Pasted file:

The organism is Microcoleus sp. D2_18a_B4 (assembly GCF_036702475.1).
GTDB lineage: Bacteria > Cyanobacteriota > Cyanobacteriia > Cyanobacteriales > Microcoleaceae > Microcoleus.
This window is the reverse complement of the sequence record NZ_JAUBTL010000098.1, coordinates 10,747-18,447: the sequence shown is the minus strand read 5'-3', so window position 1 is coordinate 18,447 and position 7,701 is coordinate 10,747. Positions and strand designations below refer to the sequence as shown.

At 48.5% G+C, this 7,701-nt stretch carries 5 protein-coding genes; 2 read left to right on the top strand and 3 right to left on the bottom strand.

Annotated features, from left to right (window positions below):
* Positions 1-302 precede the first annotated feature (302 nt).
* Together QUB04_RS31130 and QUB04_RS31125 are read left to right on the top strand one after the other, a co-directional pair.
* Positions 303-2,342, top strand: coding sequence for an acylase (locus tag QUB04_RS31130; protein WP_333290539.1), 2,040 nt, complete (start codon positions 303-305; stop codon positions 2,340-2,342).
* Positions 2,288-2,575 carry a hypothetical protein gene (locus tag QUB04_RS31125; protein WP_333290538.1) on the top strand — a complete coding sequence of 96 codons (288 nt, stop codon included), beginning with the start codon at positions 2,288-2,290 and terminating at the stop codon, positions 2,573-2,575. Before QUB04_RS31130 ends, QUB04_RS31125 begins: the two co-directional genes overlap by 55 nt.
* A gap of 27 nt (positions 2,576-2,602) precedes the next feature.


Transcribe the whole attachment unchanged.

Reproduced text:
The organism is Microcoleus sp. D2_18a_B4 (assembly GCF_036702475.1).
GTDB lineage: Bacteria > Cyanobacteriota > Cyanobacteriia > Cyanobacteriales > Microcoleaceae > Microcoleus.
This window is the reverse complement of the sequence record NZ_JAUBTL010000098.1, coordinates 10,747-18,447: the sequence shown is the minus strand read 5'-3', so window position 1 is coordinate 18,447 and position 7,701 is coordinate 10,747. Positions and strand designations below refer to the sequence as shown.

At 48.5% G+C, this 7,701-nt stretch carries 5 protein-coding genes; 2 read left to right on the top strand and 3 right to left on the bottom strand.

Annotated features, from left to right (window positions below):
* Positions 1-302 precede the first annotated feature (302 nt).
* Together QUB04_RS31130 and QUB04_RS31125 are read left to right on the top strand one after the other, a co-directional pair.
* Positions 303-2,342, top strand: coding sequence for an acylase (locus tag QUB04_RS31130; protein WP_333290539.1), 2,040 nt, complete (start codon positions 303-305; stop codon positions 2,340-2,342).
* Positions 2,288-2,575 carry a hypothetical protein gene (locus tag QUB04_RS31125; protein WP_333290538.1) on the top strand — a complete coding sequence of 96 codons (288 nt, stop codon included), beginning with the start codon at positions 2,288-2,290 and terminating at the stop codon, positions 2,573-2,575. Before QUB04_RS31130 ends, QUB04_RS31125 begins: the two co-directional genes overlap by 55 nt.
* A gap of 27 nt (positions 2,576-2,602) precedes the next feature.